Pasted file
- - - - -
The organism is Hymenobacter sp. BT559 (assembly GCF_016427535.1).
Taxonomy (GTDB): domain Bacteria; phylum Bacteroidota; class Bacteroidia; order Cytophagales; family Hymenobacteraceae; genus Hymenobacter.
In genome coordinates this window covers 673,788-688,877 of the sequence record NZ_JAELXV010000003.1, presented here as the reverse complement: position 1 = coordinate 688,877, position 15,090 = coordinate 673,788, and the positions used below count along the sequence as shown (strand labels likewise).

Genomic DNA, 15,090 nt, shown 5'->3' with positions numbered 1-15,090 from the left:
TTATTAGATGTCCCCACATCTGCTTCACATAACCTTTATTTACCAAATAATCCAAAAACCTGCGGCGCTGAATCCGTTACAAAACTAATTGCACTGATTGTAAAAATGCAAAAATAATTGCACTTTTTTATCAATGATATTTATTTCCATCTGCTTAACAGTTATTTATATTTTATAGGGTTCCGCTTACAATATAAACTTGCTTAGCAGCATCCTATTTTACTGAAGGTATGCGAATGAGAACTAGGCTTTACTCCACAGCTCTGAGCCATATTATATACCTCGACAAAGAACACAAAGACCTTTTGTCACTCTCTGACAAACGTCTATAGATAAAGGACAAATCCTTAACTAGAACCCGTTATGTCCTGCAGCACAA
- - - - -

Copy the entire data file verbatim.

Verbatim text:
The organism is Hymenobacter sp. BT559 (assembly GCF_016427535.1).
Taxonomy (GTDB): domain Bacteria; phylum Bacteroidota; class Bacteroidia; order Cytophagales; family Hymenobacteraceae; genus Hymenobacter.
In genome coordinates this window covers 673,788-688,877 of the sequence record NZ_JAELXV010000003.1, presented here as the reverse complement: position 1 = coordinate 688,877, position 15,090 = coordinate 673,788, and the positions used below count along the sequence as shown (strand labels likewise).

Genomic DNA, 15,090 nt, shown 5'->3' with positions numbered 1-15,090 from the left:
TTATTAGATGTCCCCACATCTGCTTCACATAACCTTTATTTACCAAATAATCCAAAAACCTGCGGCGCTGAATCCGTTACAAAACTAATTGCACTGATTGTAAAAATGCAAAAATAATTGCACTTTTTTATCAATGATATTTATTTCCATCTGCTTAACAGTTATTTATATTTTATAGGGTTCCGCTTACAATATAAACTTGCTTAGCAGCATCCTATTTTACTGAAGGTATGCGAATGAGAACTAGGCTTTACTCCACAGCTCTGAGCCATATTATATACCTCGACAAAGAACACAAAGACCTTTTGTCACTCTCTGACAAACGTCTATAGATAAAGGACAAATCCTTAACTAGAACCCGTTATGTCCTGCAGCACAA